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No. 2 refers to the murder of Thomas Farrow,a 71 year old manager of a paint store and his wife Ann. One of their store clerks found the body of Mr Farrow, and Mrs Farrow who was grievously injured, on the morning of March 27, 1905, when he arrived for work. Two young brothers, Albert and Alfred Stratton, were charged with the crime, on the evidence of fingerprints left at the scene. Although the science of fingerprinting was known in the UK before this time, the Stratton case (also known as the Deptford Murders) represents the first time evidence of fingerprints was used to get a conviction in a murder case and, as such, is said by some to mark the beginning of modern forensic sciene in Britain.

Love your blog!


Karen Bergquist

I believe that 6A refers to a public hanging as performed in the 18th century before the 'drop' had been perfected and many felons strangled to death rather than having their necks broken. This was also before they started putting hoods over the felons head so as to prevent the audience from seeing the facial contortions that go along with strangulation.

I'm guessing that 6C refers to the place of hanging which in 18th century London would have been Tyburn- with the infamous Tyburn Tree which was the wooden gallows used for the executions.

I haven't a clue about a 'Paddinton Frisk' but as the rest of the question seems to be focused on 18th century London, the answer may be found there.


Number five refers to the 1978 murder of Georgi Markov, a BBC broadcaster and Bulgarian exile who was waiting for a bus at Waterloo Bridge when he was stabbed in the leg and subsequently died as a result of being injected with a tiny pellet containing ricin. The delivery system was a special umbrella, which I believe was first developed by the Soviet KGB. The killer was Francesco Giullino, a Bulgarian DS (Durzhavna Sigurnost) agent ordered to neutralize Markov because of his radio broadcasts against the Communist-era regime on Radio Free Europe and BBC. Giullino was also known as 'agent Piccadilly.'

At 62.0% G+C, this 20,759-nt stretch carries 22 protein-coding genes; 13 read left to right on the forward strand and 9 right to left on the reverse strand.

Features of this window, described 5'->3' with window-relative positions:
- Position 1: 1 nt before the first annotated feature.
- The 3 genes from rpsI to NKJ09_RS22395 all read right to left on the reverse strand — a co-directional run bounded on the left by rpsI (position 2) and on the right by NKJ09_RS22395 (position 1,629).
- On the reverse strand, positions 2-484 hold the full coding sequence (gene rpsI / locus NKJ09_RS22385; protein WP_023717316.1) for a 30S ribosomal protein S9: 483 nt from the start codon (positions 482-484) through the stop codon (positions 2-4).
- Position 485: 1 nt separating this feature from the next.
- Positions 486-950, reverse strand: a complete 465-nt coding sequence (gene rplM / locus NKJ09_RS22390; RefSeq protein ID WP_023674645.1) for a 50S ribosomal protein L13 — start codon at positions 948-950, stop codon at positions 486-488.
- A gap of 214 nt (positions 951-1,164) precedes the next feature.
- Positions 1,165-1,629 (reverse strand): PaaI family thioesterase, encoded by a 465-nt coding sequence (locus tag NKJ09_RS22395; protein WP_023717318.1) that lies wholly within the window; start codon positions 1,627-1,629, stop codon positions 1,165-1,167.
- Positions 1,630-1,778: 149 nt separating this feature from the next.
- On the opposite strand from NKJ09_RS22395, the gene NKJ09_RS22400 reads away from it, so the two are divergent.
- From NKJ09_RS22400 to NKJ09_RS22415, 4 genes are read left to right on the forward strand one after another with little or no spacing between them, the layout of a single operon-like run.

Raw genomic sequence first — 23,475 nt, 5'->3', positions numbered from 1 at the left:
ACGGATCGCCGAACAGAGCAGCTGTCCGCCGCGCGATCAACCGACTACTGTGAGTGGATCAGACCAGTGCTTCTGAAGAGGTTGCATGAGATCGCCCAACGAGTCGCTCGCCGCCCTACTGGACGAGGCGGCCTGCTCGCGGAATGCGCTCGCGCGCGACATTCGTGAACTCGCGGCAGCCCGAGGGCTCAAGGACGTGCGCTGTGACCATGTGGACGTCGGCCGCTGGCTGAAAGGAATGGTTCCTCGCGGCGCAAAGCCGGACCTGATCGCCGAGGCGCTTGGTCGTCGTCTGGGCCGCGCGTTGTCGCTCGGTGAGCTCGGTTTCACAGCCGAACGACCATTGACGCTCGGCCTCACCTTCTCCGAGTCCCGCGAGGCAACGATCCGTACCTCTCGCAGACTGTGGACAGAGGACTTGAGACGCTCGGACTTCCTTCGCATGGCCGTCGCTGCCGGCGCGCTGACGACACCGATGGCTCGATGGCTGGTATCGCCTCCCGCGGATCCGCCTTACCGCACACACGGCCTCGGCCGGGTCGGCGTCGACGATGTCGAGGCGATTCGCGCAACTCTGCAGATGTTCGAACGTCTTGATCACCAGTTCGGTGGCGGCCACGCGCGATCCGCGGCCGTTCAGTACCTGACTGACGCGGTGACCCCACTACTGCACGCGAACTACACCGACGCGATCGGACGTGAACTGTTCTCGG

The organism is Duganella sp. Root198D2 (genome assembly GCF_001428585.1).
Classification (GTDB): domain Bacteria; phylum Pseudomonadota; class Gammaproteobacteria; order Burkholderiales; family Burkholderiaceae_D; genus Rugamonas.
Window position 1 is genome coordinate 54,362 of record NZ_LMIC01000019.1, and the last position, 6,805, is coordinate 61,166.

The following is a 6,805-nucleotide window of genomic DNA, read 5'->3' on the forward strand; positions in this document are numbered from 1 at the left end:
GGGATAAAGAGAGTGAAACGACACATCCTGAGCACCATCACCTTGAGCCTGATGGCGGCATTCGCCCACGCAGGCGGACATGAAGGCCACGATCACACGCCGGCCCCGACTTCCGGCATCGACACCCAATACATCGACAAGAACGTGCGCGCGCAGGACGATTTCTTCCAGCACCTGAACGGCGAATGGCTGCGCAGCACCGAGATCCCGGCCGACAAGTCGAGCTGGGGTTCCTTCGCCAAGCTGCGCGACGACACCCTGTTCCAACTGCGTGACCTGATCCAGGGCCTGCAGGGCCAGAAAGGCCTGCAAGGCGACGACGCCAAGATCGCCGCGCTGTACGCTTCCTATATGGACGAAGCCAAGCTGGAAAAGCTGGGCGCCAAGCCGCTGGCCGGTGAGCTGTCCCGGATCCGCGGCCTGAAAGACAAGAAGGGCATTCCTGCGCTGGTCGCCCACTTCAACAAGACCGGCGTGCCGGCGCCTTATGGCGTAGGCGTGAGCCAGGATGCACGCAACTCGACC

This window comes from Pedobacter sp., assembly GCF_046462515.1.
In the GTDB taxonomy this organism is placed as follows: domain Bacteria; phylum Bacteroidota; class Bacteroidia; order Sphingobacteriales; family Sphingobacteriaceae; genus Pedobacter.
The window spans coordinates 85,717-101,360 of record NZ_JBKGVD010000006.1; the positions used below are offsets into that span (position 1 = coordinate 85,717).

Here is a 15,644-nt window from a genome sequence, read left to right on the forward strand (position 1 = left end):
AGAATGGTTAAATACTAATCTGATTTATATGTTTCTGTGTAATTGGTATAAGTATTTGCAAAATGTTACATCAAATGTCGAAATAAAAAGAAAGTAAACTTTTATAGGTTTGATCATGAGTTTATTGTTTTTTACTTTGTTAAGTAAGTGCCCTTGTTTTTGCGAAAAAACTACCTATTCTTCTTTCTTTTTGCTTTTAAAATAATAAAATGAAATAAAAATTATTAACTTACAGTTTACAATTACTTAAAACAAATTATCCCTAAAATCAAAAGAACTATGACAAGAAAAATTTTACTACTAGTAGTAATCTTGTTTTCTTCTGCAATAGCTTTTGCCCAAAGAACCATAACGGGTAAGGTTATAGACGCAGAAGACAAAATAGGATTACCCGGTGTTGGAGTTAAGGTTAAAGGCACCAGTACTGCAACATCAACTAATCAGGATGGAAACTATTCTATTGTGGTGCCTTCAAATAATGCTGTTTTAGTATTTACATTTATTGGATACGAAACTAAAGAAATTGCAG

I adore your blog, btw, and check it frequently.



Oh, yeah... sorry about the double post. According to the Dictionary of the Vulgar Tongue by Captain Francis Grose (1811) the 'Paddington frisk' (question 6B)is a euphemism for hanging. The same source gives 'haltering place'(question 6C) as the neck.



Oh, Lord... I have to stop now! I believe #1 is asking about the Ratcliffe Highway Murders committed by John Williams in 1811. Rather than bore with detail, the Thames Police Museum website has some extensive coverage here:
And I swear that's the last one I'm going to answer :-)



Nena's answers are damn good. Here are the official answers:
1. William Kogut
Didnt use a club or spade, but did use the explosive chemicals found in the red dye used in the hearts and diamonds of packs of cards at the time.
2. Albert and Alfred Stratton
Fingerprinting (made its first mark)
3. Pickles the Dog (more than 1 pickle)
4. Peter Sutcliffe (couldnt be called Humble - John Humble was found guilty of the hoax letters and tapes)
5. Briefly, Georgi Markov was assassinated via a ricin pellet cleverly injected into his leg via a mechanism loaded into an umbrella
Francesco Giullino who worked for the Bulgarian secret service
6. What would 'Danced at the Sheriff's ball and lolled his tongue out at the company' mean? Struggled when hanged, tongue protruding
B - What is the 'Paddington frisk? The dance performed by the hanged man
C - Where is the 'Haltering Place'? Under the left ear - the position of the knot in the noose

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